They Don’t Get It

He Gets Us Fumbles on the Biggest Possible Stage

With wokeness visibly in retreat across America, one ad stood out at this year’s Super Bowl for its in-your-face wokeness: the evangelical one.

He Gets Us put out a $14 million minute-long ad with a montage of foot-washing images, finishing with the message “Jesus didn’t teach hate. He washed feet.” A later 15-second ad answered “Who is my neighbor?” with pictures of the “unnoticed,” “undervalued,” and “unwelcomed.”

I won’t speculate about the motives of the funders and creators of the He Gets Us campaign, which may be many and varied. I’ll also avoid deeper theological analysis of practices like foot washing. But I will note a few ways it epitomizes legacy institutionalized evangelicalism—and highlights the need for reform. If the objective of He Gets Us is to reach a range of unbelieving Americans by making Christianity appearing attractive and relevant, He Gets Us fails miserably.

All else aside, the message is simply stale. In a year when other advertisers recognized Americans are weary of woke preaching and backed off of it, evangelicals are once again behind the curve, and put out an ad that looks like it was designed for 2021. Perhaps nothing more defines evangelical attempts at cultural relevance.

The ads will drive away those who might be most receptive to Christianity. Millions of Americans—particularly young men—are alienated by wokeness and the prevailing liberal cultural message, and seeking something different. Christianity offers a true alternative, and has great potential to appeal to such people. The He Gets Us ads may as well have been perfectly scripted to drive them away from Christianity (and to anything from a Musk-style techno-optimism, to the pagan right or the likes of Andrew Tate).

The He Gets Us ads will not just fail to attract people to Christianity: they baptize the values of our dominant regime with a veneer of Christianity.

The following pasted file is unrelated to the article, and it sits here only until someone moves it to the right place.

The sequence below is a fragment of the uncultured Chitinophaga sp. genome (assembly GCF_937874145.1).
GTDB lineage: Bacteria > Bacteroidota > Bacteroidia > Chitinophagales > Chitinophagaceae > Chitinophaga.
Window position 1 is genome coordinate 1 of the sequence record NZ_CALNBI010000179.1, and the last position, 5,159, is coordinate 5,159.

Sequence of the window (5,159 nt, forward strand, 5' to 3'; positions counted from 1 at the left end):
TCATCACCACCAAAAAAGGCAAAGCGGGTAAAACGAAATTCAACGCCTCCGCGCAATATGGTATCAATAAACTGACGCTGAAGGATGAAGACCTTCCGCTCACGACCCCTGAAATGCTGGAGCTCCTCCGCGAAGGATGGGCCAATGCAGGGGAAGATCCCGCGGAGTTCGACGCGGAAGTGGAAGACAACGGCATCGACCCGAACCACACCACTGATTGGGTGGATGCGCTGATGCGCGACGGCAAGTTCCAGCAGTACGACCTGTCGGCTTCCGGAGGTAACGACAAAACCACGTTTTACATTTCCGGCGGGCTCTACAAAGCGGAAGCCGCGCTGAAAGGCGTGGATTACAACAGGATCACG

We are told to embrace the “unwelcomed,” but only those the current regime champions—whether for their race, gender, sexuality, drug addiction, or politics—are featured. Where were the MAGA hat wearer, the Confederate flag-waver, the incel, and others truly unwelcomed by elite culture? Likewise, nearly every example of foot-washing showed someone who would be labeled “privileged” (most often a middle-class white person) washing someone the left would treat as “oppressed”—an explicit submission to the left’s demand that we reverse their “intersectional” hierarchy of oppressor and victim classes. By embracing the leftist posture of pure acceptance and intersectional inversion, He Gets Us adopts a syncretistic tone in place of the gospel message that calls all people—regardless of wealth or status—to repentance.

“Jesus didn’t teach hate” perfectly encapsulates the baptism of regime virtues. “Hate” is widely used today to refer to anything short of full affirmation of LGBTQ+ and other “victim” agendas. He Gets Us adds Jesus’s name to such messaging without even suggesting a difference with this definition.